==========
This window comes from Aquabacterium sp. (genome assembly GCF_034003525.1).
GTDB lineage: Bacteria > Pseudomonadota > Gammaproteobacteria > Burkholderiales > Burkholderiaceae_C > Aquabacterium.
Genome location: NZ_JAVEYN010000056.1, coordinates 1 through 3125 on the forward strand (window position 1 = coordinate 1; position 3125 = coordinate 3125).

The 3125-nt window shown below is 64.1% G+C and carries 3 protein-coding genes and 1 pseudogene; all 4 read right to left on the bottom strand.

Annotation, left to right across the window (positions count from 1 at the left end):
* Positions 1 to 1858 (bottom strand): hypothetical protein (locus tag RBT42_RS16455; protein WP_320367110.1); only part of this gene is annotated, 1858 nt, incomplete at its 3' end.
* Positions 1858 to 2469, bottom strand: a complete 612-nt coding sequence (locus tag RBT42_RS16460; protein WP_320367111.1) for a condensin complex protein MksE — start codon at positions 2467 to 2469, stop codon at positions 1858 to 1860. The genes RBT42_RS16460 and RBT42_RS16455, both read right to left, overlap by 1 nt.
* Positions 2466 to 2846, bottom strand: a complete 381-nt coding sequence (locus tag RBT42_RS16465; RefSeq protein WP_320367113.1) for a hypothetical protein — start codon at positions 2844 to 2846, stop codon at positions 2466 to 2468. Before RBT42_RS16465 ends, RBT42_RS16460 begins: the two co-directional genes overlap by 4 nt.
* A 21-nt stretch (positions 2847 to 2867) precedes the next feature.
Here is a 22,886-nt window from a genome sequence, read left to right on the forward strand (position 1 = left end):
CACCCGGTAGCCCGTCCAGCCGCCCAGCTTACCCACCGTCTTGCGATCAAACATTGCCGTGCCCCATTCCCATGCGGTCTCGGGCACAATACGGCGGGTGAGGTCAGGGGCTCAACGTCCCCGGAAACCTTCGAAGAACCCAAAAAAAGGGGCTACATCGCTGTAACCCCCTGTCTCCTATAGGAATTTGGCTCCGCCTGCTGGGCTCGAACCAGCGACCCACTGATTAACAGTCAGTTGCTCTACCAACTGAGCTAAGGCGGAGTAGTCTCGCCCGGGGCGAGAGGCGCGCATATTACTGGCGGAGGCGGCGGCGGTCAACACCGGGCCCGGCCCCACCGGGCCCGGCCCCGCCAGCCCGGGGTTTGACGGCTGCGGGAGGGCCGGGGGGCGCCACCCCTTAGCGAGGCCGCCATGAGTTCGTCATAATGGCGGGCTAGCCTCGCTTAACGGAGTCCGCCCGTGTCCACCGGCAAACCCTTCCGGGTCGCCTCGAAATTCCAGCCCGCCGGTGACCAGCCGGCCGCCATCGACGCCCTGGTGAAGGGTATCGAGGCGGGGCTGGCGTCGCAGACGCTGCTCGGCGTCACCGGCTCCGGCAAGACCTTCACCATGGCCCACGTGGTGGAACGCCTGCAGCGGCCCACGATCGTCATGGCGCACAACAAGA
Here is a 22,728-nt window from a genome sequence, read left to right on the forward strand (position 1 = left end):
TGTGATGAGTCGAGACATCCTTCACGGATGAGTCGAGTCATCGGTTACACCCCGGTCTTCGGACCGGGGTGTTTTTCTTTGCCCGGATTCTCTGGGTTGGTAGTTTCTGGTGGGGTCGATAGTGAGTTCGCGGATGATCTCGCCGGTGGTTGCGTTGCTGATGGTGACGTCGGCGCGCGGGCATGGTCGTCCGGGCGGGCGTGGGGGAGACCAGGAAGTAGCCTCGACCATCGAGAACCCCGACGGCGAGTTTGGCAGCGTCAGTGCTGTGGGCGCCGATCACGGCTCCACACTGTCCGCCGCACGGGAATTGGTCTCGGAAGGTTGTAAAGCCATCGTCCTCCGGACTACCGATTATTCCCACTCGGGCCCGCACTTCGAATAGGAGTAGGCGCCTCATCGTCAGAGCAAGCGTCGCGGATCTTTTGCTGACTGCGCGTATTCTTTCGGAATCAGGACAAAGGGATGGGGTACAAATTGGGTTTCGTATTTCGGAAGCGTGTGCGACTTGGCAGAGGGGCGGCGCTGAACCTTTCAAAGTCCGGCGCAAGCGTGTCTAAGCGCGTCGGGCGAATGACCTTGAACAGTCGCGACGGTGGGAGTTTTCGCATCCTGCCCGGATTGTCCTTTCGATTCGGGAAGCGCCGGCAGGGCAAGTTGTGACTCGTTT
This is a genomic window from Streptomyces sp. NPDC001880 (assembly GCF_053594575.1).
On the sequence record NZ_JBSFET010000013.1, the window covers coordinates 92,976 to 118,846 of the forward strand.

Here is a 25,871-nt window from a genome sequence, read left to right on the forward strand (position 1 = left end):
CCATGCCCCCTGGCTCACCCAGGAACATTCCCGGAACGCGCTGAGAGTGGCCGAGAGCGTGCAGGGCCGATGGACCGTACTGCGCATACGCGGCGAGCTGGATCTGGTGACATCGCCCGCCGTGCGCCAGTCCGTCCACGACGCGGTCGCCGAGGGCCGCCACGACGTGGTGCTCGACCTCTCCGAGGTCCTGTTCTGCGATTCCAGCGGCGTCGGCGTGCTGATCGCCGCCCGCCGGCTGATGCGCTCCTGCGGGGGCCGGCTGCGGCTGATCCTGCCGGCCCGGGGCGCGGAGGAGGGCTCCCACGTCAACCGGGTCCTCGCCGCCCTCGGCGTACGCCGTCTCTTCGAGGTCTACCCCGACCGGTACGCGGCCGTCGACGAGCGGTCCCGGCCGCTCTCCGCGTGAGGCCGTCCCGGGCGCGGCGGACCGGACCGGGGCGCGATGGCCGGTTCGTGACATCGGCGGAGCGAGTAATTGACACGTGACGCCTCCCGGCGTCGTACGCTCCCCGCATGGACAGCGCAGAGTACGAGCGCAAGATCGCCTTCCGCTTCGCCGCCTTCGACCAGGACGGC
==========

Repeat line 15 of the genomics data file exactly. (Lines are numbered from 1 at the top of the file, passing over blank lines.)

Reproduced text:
On the sequence record NZ_JBSFET010000013.1, the window covers coordinates 92,976 to 118,846 of the forward strand.